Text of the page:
• Clay Crouch says:

        Daisy, let’s consider a view being “crammed down the throats of the faithful” in the thousands upon thousands of sermons preached in evangelical/fundamentalist churches. You know which one, the one warning of the evils of homosexuality and homosexuals and how they are destroying America, marriage, families, the church, et al. And, thank God the civiil rights leaders in our not so distant past “demanded our acceptance” of equality for all.

      • Headless Unicorn Guy says:

        I don’t even so much care about the homosexuality issue itself but that some Christians and Non Christians are trying to cram homosexuality – forced acceptance of it – down other people’s throats and will punish you if you do not go along with it.

        When you and your tribe are the one on top calling the shots, you cram your One True Way down everybody’s throats. This holds no matter who’s on top or what their One True Way is.

  4. dumb ox says:

    The gospel. That probably sounds trite, like in Sunday school, when “Jesus” was the likely answer to whatever question the teacher was asking.

    I had always been on the side of young earth creationism. I even traded a few comments here with Michael Spencer in defense of literal six day creation. It was never a scientific matter for me, rather, the Bible told me so, in a presuppositional way. Then, it happened. A pastor of the Lutheran church my family was attending stood at the pulpit and quoted from Ken Ham’s “Already Gone”, that a rejection of young earth creationism is a rejection of the gospel. I watched in disbelief as a hedge, or a condition, was placed around the gospel by someone I would have expected to defend it at all costs. At that point, I knew if young earth creationism was being raised above the gospel, then something was fatally wrong with it. It was at that point I was no longer sympathetic to the young earth view.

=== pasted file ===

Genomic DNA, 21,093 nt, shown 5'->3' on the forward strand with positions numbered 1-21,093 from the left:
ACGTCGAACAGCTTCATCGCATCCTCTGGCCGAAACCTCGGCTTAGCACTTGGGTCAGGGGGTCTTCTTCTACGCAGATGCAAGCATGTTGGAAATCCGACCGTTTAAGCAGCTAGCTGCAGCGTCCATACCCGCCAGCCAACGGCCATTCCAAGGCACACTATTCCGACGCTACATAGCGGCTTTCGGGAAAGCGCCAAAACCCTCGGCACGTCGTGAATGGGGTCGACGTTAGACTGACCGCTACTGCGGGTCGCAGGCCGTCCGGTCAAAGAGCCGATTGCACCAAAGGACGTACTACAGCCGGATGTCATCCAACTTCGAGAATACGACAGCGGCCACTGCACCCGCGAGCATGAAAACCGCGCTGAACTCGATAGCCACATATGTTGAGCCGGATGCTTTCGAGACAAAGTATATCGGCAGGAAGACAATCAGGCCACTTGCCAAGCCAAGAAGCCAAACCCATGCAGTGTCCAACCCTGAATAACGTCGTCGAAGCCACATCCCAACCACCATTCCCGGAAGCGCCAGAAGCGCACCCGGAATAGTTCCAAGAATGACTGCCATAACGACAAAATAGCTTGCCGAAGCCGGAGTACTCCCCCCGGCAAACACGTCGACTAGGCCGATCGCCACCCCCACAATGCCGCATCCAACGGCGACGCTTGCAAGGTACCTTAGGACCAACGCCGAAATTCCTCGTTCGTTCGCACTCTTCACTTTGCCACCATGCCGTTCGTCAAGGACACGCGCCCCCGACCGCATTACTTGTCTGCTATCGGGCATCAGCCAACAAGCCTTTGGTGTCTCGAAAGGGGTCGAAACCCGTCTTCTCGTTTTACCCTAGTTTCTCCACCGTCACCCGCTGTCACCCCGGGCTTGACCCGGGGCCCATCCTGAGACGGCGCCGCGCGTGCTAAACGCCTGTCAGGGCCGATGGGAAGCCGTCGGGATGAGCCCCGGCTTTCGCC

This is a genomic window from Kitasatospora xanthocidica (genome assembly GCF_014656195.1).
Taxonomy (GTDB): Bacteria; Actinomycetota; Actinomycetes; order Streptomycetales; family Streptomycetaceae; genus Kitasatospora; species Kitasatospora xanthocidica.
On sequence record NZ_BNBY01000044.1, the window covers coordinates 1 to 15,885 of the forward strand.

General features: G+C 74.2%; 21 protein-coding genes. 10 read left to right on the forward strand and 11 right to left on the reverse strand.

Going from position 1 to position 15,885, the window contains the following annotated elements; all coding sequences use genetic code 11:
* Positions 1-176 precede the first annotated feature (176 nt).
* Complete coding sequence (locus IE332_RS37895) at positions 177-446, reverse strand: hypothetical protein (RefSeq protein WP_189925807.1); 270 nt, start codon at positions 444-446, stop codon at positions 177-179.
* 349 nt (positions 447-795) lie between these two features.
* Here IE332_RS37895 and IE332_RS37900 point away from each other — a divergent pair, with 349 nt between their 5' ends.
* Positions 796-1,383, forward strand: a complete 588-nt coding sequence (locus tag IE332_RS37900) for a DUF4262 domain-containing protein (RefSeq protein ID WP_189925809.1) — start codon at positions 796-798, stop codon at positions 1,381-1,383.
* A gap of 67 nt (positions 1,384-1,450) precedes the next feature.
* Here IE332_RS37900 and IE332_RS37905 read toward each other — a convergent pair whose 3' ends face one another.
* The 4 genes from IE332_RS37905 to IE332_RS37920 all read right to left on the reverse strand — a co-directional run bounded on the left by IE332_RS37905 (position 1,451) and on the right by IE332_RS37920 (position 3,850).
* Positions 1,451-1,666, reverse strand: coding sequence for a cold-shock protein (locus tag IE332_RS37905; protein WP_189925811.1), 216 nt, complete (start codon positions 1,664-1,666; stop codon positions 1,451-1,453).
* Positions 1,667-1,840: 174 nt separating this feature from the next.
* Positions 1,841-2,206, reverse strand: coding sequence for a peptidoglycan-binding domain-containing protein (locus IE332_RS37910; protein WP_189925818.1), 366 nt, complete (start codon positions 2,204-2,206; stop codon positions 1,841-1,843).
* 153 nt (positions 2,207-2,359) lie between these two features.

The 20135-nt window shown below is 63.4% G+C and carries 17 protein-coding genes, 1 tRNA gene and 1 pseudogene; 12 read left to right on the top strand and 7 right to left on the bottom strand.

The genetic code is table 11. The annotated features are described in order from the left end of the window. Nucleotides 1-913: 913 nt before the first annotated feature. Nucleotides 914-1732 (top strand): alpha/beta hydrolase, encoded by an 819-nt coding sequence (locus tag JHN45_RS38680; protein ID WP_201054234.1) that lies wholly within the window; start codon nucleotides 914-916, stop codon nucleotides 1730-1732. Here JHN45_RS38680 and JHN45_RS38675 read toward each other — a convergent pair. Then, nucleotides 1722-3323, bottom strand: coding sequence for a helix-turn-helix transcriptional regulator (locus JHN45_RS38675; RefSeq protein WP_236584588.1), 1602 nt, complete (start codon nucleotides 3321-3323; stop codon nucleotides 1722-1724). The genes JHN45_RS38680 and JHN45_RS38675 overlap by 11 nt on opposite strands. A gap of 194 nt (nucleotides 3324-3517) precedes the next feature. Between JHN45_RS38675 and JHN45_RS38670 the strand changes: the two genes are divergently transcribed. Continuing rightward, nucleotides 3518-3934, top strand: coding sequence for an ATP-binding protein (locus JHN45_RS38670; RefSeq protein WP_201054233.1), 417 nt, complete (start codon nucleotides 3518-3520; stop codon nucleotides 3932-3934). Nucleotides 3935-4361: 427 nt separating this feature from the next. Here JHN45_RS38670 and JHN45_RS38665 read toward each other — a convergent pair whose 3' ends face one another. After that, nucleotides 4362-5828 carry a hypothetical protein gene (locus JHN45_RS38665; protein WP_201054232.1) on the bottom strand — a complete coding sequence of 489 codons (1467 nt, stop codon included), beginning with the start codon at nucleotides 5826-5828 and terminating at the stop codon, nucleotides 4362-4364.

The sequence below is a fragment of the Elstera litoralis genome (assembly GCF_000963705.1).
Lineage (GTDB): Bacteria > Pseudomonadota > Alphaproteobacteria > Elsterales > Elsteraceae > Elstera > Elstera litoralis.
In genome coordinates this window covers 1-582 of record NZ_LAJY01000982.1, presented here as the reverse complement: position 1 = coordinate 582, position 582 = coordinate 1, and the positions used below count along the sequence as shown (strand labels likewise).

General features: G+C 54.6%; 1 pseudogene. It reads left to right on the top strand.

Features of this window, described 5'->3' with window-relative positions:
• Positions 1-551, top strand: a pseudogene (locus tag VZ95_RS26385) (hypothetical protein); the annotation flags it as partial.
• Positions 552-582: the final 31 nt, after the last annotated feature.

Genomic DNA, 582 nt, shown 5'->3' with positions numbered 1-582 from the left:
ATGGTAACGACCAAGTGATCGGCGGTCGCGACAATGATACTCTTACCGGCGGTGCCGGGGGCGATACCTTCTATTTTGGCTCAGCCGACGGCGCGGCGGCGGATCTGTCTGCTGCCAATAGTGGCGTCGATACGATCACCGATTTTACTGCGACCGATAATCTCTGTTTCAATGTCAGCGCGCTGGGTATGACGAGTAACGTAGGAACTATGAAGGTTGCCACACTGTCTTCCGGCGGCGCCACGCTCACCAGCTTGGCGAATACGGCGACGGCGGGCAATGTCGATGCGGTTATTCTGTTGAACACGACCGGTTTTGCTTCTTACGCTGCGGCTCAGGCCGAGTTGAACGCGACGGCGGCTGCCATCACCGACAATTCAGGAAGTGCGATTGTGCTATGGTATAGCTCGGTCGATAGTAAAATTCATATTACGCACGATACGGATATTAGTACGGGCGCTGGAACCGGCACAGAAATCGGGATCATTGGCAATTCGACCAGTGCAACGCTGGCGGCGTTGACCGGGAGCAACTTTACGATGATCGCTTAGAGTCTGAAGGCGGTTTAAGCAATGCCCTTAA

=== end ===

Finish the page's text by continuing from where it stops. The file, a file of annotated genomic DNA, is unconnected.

My view of homosexuality changed in a similar way. Once the gospel was at stake if one rejected the anti-gay viewpoint, I knew something was wrong. Another hedge was being placed around the gospel.

    Typically, an argument containing “the gospel is at stake” is promoting some form of legalism or self-righteousness by using the gospel merely as a pawn or prop.

    So, if I had to choose, the gospel would be the last thing I would surrender. But I say that with caution, because most people who claim to be defending the gospel are its biggest enemies. The old Adam strikes again.

    • Loved your comment, especially the insight about “creating a hedge around the gospel.” I think the follow-up question would be, “but whose gospel? the gospel according to whom?” I think the creeds beg a similar question: who gets to interpret the creeds and their implications? Interesting questions.

      • Christiane says:

        Hi JOEL,

        thank you for writing about ‘but whose gospel’? . . .

        the term ‘the gospel’ is used a lot by evangelical people, but without clarification about what they are talking about and sometimes came a sharp rebuke if I asked or probed for more details . . . I was sometimes told I am being ‘ingenious’ instead of sincere in my questions . . . I have taken this reaction for a form of frustration not so much against the questions, but against a confusion about how to answer those specific questions . . .